The Maids Of Elfin-Mere

William Allingham 1824 (Ballyshannon) – 1889 (Hampstead)

When the spinning-room was here
Came Three Damsels, clothed in white,
With their spindles every night;
One and Two and three fair Maidens,
Spinning to a pulsing cadence,
Singing songs of Elfin-Mere;
Till the eleventh hour was toll'd,
Then departed through the wold.
Years ago, and years ago;
And the tall reeds sigh as the wind doth blow.

Three white Lilies, calm and clear,
And they were loved by every one;
Most of all, the Pastor's Son,
Listening to their gentle singing,
Felt his heart go from him, clinging
Round these Maids of Elfin-Mere.
Sued each night to make them stay,
Sadden'd when they went away.
Years ago, and years ago;
And the tall reeds sigh as the wind doth blow.

Hands that shook with love and fear
Dared put back the village clock,-
Flew the spindle, turn'd the rock,
Flow'd the song with subtle rounding,
Till the false 'eleven' was sounding;
Then these Maids of Elfin-Mere
Swiftly, softly, left the room,
Like three doves on snowy plume.
Years ago, and years ago;
And the tall reeds sigh as the wind doth blow.

One that night who wander'd near
Heard lamentings by the shore,
Saw at dawn three stains of gore
In the waters fade and dwindle.
Never more with song and spindle
Saw we Maids of Elfin-Mere,
The Pastor's Son did pine and die;
Because true love should never lie.
Years ago, and years ago;
And the tall reeds sigh as the wind doth blow.

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Submitted on May 13, 2011

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William Allingham

William Allingham March 19 1824 or 1828 - November 18 1889 was an Irish man of letters and poet He was born at Ballyshannon Donegal and was the son of the manager of a local bank who was of English descent He obtained a post in the custom-house of his native town and held several similar posts in Ireland and England until 1870 when he had retired from the service and became sub-editor of Frasers Magazine which he edited from 1874 to 1879 in succession to James Froude He had published a volume of Poems in 1850 followed by Day and Night Songs a volume containing many charming lyrics in 1855 Allingham was on terms of close friendship with DG Rossetti who contributed to the illustration of the Songs His Letters to Allingham 1854-1870 were edited by Dr Birkbeck Hill in 1897 Lawrence Bloomfield in Ireland his most ambitious though not his most successful work a narrative poem illustrative of Irish social questions appeared in 1864 He also edited The Ballad Book for the Golden Treasury series in 1864 In 1874 Allingham married Helen Paterson known under her married name as a water-colour painter He died at Hampstead in 1889 and his ashes are interred at St Annes in his native Ballyshannon Though working on an unostentatious scale Allingham produced much excellent lyrical and descriptive poetry and the best of his pieces are thoroughly national in spirit and local colouring His verse is clear fresh and graceful more…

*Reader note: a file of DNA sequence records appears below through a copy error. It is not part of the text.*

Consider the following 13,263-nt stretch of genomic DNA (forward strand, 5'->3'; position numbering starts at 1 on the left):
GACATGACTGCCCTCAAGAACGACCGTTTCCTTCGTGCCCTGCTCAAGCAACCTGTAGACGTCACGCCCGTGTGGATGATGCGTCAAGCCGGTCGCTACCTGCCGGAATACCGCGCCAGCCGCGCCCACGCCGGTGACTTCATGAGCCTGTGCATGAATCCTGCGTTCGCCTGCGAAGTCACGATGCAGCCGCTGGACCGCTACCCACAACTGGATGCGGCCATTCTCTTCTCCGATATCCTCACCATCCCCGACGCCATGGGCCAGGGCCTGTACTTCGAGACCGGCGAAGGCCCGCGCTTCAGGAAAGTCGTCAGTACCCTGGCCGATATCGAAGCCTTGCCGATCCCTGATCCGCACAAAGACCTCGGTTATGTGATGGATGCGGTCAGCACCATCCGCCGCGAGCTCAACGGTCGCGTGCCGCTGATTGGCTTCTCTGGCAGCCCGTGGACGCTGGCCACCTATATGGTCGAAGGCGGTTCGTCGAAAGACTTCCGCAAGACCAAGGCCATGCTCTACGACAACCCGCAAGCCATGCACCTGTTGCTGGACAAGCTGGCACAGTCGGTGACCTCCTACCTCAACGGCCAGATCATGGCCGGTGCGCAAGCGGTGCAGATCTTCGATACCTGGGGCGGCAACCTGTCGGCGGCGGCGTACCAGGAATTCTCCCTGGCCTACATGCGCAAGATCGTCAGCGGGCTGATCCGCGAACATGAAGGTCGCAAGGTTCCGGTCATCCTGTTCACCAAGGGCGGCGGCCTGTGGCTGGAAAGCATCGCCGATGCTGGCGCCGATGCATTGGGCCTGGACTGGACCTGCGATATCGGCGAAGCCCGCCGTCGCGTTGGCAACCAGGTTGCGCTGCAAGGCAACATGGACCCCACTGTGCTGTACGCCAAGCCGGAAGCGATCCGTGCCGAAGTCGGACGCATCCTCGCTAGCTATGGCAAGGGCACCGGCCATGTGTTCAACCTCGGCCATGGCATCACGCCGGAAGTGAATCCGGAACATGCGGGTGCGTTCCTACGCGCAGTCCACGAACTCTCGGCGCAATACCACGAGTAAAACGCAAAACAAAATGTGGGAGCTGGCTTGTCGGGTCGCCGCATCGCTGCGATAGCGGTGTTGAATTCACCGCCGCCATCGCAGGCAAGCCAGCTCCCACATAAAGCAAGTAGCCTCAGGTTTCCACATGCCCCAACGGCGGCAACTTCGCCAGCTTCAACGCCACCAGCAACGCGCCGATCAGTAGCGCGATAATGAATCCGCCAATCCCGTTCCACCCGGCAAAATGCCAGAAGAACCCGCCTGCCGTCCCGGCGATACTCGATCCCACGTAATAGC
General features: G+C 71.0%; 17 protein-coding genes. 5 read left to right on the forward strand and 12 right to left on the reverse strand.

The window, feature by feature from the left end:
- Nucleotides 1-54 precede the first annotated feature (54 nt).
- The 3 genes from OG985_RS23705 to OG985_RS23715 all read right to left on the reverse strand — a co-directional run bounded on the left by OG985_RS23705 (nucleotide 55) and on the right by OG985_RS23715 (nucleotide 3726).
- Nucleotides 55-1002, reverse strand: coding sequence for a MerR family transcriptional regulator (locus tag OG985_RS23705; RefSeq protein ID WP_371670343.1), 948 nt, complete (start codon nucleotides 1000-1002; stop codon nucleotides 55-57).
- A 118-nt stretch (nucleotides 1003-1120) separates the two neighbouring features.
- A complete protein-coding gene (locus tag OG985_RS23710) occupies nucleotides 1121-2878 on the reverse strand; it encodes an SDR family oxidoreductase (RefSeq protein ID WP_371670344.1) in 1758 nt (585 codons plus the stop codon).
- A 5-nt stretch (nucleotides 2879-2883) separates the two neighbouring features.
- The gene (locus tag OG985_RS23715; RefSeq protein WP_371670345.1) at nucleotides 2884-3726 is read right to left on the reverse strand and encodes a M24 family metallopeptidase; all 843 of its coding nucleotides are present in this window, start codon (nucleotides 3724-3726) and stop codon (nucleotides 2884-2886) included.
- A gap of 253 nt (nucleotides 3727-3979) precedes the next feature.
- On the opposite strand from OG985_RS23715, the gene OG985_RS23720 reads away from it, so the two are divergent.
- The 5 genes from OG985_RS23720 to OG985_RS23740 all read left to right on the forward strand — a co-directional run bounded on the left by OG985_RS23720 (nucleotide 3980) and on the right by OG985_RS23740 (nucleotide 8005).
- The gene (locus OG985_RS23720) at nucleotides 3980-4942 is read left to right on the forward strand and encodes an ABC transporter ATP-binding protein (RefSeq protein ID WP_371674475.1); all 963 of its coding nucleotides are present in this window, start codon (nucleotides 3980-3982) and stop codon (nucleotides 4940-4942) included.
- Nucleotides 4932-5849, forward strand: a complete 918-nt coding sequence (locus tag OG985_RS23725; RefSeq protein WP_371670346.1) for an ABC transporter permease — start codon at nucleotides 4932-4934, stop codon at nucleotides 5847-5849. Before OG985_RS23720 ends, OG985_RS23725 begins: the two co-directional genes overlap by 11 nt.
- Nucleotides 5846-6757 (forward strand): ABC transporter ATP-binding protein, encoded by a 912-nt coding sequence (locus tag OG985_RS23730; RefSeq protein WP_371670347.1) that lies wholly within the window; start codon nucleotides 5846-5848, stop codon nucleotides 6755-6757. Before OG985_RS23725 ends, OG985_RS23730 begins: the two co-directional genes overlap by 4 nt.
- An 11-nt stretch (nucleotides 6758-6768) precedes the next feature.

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"The Maids Of Elfin-Mere" Poetry.net. STANDS4 LLC, 2020. Web. 13 Aug. 2020. <https://www.poetry.net/poem/39029/the-maids-of-elfin-mere>.

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